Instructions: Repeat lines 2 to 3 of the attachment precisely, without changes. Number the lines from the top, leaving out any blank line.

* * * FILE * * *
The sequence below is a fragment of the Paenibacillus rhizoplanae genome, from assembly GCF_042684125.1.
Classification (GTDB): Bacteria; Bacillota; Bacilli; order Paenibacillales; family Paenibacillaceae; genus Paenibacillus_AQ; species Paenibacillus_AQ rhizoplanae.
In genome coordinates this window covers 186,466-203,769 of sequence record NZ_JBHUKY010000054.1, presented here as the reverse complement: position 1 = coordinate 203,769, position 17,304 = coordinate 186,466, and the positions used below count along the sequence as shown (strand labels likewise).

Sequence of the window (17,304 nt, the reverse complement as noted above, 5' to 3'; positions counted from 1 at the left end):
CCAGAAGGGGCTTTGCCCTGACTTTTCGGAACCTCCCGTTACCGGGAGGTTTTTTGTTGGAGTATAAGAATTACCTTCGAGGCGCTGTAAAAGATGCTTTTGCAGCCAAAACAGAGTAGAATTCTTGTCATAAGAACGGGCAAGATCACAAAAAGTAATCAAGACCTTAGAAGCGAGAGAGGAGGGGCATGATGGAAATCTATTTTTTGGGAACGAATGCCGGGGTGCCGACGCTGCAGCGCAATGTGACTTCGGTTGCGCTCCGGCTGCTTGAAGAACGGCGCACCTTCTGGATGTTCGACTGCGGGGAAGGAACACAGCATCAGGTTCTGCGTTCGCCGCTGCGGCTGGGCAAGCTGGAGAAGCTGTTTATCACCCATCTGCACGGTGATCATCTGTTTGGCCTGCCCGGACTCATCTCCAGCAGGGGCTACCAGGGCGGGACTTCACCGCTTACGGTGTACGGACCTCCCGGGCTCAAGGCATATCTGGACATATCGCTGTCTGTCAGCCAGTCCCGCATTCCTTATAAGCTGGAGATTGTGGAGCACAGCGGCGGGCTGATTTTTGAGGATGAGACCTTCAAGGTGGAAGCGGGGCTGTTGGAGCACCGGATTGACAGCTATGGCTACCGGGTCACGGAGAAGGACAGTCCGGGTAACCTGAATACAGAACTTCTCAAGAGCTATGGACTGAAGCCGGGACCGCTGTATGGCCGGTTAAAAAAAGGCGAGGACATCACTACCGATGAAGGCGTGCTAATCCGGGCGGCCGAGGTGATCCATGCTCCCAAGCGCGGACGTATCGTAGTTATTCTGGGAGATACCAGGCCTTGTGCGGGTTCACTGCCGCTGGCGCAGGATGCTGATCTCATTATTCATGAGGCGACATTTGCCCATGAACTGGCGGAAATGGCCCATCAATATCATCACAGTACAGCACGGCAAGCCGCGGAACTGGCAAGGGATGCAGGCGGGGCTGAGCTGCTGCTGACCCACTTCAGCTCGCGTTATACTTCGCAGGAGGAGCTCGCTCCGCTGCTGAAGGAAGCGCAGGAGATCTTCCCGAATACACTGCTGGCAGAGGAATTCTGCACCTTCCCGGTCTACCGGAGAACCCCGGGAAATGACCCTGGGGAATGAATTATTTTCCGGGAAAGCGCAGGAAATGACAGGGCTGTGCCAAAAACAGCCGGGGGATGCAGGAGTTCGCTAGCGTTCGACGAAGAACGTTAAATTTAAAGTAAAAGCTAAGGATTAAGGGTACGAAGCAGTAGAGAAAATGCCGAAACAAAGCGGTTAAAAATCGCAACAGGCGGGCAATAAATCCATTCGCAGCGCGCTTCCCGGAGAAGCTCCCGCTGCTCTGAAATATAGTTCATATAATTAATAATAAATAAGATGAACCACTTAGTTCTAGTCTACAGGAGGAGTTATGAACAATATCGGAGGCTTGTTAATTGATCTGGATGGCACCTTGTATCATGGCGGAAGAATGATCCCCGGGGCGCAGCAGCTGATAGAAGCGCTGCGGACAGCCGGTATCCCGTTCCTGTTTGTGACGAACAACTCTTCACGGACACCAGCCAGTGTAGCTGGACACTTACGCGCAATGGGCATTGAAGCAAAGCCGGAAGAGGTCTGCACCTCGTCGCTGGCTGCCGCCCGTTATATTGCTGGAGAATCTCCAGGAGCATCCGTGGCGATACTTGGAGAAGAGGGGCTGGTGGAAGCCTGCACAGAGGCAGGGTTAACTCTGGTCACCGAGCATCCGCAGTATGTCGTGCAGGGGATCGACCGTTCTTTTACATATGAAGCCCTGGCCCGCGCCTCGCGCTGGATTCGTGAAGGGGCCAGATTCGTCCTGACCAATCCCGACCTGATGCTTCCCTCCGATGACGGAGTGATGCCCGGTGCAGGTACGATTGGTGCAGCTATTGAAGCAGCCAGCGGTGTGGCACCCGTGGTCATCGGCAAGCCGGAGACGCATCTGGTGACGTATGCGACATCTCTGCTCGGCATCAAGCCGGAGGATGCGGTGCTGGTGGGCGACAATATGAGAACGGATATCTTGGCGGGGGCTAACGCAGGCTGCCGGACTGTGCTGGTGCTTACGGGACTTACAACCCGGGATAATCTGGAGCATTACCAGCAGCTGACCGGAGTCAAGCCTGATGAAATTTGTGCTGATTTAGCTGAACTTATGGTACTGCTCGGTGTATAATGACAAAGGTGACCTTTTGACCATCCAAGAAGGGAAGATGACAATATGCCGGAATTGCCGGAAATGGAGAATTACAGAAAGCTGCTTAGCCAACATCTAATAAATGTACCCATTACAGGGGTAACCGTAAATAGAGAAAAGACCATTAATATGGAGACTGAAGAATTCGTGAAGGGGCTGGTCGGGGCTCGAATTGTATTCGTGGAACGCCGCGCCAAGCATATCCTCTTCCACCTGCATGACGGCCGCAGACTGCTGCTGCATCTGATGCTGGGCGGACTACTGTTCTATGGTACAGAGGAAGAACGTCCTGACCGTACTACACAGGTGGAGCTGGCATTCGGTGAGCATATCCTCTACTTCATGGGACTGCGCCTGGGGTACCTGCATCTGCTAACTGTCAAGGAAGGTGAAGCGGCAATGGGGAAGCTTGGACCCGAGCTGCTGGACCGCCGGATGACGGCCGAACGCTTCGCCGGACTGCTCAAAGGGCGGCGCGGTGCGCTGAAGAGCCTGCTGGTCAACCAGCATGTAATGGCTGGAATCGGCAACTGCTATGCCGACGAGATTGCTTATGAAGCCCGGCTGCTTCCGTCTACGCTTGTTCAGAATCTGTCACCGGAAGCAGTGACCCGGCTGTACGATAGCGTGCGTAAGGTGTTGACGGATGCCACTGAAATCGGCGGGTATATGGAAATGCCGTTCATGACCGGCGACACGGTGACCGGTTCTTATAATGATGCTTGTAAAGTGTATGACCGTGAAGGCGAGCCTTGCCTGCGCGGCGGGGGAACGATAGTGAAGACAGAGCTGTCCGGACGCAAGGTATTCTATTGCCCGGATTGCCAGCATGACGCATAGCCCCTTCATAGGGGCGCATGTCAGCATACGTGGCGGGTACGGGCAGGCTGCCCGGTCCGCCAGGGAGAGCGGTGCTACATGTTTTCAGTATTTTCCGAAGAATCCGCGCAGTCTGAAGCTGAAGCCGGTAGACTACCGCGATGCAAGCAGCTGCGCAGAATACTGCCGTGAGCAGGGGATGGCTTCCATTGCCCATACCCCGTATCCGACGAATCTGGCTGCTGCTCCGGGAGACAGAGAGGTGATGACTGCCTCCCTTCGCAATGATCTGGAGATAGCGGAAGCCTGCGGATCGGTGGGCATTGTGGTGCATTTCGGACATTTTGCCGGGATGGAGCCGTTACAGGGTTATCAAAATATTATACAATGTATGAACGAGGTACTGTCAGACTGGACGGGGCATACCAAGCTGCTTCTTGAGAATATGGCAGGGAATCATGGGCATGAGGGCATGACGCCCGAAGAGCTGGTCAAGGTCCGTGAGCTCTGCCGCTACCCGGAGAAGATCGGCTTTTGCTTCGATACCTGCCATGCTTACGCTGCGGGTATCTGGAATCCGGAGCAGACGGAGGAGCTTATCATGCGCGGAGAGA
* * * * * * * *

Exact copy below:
Classification (GTDB): Bacteria; Bacillota; Bacilli; order Paenibacillales; family Paenibacillaceae; genus Paenibacillus_AQ; species Paenibacillus_AQ rhizoplanae.
In genome coordinates this window covers 186,466-203,769 of sequence record NZ_JBHUKY010000054.1, presented here as the reverse complement: position 1 = coordinate 203,769, position 17,304 = coordinate 186,466, and the positions used below count along the sequence as shown (strand labels likewise).